If you own an iPad, iPhone, or a Mac, you should definitely go update your device right now. Why? Because there are brand new patches out and you don’t want to get hacked.
Earlier today, Apple unexpectedly released iOS 14.7.1 and iPadOS 14.7.1, the latest updates for the company’s phones and tablets. The company also released macOS Big Sur 11.5.1, a patch that solves a minor bug after the release of macOS Big Sur 11.5 last week.
Most critically, the recent updates fix a zero-day vulnerability that Apple says has been seeing exploitation by hackers “in the wild,” i.e., out in the world. That vulnerability, CVE-2021-30807, could allow a hacker to execute arbitrary code with kernel privileges, essentially allowing them to hijack your device on a very elemental level.
Here’s the whole rundown from Apple:
Available for: iPhone 6s and later, iPad Pro (all models), iPad Air 2 and later, iPad 5th generation and later, iPad mini 4 and later, and iPod touch (7th generation)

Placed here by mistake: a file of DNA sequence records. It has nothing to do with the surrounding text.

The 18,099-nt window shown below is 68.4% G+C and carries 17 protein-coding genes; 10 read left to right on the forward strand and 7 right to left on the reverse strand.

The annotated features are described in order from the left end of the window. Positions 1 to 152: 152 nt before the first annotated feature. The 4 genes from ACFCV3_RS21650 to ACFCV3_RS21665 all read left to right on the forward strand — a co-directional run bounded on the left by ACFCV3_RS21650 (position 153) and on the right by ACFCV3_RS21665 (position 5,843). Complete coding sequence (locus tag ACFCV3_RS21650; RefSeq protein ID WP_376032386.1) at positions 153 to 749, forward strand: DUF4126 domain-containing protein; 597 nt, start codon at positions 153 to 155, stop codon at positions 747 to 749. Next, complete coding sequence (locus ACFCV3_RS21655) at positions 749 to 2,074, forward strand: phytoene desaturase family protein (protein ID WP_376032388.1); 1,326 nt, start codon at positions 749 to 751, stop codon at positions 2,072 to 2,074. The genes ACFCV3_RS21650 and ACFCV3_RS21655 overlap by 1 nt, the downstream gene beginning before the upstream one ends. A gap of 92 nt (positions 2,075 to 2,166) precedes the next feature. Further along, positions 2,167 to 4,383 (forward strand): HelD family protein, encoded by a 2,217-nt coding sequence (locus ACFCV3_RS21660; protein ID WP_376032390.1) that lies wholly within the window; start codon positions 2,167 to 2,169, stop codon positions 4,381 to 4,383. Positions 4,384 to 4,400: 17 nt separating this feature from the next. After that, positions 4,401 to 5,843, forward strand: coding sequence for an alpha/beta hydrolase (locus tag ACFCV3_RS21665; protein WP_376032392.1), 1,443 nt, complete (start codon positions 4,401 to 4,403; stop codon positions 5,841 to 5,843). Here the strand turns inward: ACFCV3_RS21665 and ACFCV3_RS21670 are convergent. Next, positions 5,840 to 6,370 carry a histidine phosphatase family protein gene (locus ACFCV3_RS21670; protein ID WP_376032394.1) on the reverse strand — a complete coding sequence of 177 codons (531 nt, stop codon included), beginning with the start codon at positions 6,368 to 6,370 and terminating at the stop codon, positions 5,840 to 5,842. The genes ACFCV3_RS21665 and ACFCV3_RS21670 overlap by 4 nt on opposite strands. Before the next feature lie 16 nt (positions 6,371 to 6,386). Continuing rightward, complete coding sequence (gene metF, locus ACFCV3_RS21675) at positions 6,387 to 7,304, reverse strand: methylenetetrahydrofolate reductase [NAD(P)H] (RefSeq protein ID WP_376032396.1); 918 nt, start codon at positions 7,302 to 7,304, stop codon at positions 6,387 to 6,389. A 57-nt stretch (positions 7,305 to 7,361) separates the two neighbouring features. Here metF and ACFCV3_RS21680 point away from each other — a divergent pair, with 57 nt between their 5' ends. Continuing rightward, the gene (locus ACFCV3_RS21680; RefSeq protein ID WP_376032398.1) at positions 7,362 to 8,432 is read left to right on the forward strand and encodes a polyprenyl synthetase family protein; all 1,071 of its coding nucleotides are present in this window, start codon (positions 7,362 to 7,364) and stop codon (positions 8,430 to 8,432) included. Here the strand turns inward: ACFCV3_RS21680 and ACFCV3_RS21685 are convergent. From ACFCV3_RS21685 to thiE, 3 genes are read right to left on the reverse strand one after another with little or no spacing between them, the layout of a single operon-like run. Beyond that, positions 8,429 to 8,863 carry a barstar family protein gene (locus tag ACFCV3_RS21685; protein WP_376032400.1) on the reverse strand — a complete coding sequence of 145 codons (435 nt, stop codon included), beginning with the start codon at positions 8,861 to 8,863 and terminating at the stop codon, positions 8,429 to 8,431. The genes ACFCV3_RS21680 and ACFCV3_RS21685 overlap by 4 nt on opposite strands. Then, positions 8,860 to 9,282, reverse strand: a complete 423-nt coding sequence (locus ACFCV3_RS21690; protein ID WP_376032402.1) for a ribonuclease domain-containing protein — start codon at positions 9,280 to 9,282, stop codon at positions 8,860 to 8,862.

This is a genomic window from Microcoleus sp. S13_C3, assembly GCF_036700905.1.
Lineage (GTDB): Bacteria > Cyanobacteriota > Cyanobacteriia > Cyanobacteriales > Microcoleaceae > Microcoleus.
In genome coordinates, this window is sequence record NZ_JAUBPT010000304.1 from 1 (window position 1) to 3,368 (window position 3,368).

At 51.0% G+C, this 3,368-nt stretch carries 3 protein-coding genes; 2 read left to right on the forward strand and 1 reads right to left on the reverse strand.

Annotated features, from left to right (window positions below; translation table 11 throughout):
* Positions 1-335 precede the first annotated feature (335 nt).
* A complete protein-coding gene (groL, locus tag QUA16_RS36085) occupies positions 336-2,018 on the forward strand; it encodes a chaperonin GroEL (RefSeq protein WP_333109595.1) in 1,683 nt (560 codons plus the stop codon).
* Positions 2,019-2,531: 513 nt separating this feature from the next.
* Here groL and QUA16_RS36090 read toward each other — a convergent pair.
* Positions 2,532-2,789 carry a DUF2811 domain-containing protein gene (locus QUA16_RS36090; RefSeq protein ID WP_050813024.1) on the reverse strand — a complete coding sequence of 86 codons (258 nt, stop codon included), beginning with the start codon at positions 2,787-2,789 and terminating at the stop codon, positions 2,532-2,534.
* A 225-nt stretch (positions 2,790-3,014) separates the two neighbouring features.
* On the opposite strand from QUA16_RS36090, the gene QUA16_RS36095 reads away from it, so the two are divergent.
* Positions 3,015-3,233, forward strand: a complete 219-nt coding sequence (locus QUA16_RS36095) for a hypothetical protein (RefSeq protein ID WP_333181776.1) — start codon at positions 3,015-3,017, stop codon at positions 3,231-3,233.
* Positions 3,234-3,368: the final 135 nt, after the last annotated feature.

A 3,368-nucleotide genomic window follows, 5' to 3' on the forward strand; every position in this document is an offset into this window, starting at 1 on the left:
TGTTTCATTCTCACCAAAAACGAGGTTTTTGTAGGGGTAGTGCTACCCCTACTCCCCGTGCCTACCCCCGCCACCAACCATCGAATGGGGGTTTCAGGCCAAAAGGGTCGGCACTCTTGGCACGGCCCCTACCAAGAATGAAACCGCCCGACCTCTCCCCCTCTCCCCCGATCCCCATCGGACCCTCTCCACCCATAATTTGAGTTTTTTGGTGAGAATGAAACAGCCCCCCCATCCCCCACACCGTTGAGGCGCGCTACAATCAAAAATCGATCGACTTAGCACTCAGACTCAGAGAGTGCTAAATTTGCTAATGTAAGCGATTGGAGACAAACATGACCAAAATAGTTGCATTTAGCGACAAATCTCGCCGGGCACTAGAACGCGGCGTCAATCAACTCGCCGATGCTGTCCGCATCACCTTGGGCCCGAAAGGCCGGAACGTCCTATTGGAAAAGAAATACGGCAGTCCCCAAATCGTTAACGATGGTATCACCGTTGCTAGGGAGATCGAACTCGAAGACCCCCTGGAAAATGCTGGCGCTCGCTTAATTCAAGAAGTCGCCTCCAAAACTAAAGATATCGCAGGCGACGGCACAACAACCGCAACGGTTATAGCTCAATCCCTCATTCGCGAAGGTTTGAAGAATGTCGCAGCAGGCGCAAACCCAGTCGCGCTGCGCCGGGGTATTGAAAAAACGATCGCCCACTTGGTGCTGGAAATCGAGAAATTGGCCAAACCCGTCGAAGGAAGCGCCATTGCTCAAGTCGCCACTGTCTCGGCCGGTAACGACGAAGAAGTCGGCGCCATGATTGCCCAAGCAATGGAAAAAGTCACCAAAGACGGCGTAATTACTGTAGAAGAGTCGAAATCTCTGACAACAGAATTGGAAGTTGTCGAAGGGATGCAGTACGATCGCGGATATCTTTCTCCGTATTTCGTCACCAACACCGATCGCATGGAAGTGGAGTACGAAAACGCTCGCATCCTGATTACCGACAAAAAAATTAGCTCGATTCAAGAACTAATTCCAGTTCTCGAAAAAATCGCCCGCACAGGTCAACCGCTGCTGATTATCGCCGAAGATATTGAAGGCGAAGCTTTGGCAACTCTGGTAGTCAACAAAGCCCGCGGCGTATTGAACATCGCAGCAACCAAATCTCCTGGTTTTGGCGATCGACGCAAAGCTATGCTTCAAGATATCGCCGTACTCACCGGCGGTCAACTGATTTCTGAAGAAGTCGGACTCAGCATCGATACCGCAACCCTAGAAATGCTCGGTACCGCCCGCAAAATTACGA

Impact: An application may be able to execute arbitrary code with kernel privileges. Apple is aware of a report that this issue may have been actively exploited.
Description: A memory corruption issue was addressed with improved memory handling.
CVE-2021-30807: an anonymous researcher
The Record notes that while it’s not exactly clear who is doing the hacking, there are some notable suspects:
While there is a pretty solid chance that this “zero-day” might be an new exploit used by the iOS jailbreaking community to root iPhones, it is also unclear if today’s zero-day is in any way related to NSO Group, an Israeli company that sells iPhone hacking tools to governments around the world, and who was recently at the center of a large number of investigative reports that have exposed some of its past hacking.
While it’s hard to say who exactly is going after your device, you obviously don’t want them to be successful. Thus, go, update, and be secure.